Deep Learning Models for Smart Grid Planning

In the team’s approach, big data analytics and deep learning techniques provide different models than other linear regression techniques commonly used. However, the bigger takeaway from this deep learning project may not be its use for energy forecasting, but rather the breaking down of complicated data into many discrete, easily consumable portions of training data for deep learning models. To gain an accurate picture of how to power an island, for example, one shouldn’t ask a single AI program to optimize for wind, solar, and clean coal all at once. From the research project conducted, it was determined that building deep learning models around each means of power generation separately lent greater accuracy to the overall forecasting.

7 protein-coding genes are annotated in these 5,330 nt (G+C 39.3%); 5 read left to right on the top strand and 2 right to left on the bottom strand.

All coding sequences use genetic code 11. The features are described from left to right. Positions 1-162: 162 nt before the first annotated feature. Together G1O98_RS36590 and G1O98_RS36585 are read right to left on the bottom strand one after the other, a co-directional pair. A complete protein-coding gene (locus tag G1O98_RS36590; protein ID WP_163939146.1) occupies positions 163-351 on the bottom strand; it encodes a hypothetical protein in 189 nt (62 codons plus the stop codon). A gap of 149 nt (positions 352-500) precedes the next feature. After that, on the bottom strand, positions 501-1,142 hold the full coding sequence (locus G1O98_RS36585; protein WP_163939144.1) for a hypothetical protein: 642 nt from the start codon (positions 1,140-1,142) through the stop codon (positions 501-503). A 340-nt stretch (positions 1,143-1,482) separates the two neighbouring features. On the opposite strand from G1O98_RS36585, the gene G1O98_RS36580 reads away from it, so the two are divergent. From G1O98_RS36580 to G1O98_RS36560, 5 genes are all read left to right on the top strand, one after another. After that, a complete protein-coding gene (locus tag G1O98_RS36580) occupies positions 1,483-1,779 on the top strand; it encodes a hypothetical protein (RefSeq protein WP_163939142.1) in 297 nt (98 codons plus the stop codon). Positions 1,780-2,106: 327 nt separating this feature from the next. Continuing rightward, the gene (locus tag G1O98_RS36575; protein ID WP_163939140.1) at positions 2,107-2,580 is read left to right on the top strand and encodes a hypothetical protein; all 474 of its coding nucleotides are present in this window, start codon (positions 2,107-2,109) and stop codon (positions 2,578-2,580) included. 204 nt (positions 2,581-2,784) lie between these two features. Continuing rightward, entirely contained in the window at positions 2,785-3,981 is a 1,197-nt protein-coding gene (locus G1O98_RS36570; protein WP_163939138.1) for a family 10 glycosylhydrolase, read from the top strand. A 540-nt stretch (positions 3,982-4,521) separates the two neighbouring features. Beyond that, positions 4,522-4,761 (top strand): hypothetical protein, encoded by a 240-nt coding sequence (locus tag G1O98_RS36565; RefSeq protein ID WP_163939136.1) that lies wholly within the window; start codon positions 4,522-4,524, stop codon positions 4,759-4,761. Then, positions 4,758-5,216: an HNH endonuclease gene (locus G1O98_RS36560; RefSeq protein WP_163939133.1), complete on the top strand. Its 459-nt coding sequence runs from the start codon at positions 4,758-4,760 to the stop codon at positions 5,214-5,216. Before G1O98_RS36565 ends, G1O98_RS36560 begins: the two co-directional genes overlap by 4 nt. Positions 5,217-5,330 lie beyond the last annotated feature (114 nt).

While winds were especially strong during the winter, they tapered off in other seasons. While solar generation worked well during sunny months, it wasn’t as effective in seasons with fewer daylight hours. Analyzing each energy source independently led to an overall forecasting model that accounted for productive hours and productive seasons for each power source, allowing the team to recognize times of low output where clean coal or fuel cells may be required.

By blending climate, historical power generation, and meta-analysis, the team was able to determine several things, such as:

  • What means of energy production made the most practical and economic sense.
  • How several modes of power production could blend to create a renewable solution that met the community’s needs.
  • How much of the blend of sources would be required to meet the community’s needs, and how to use each one.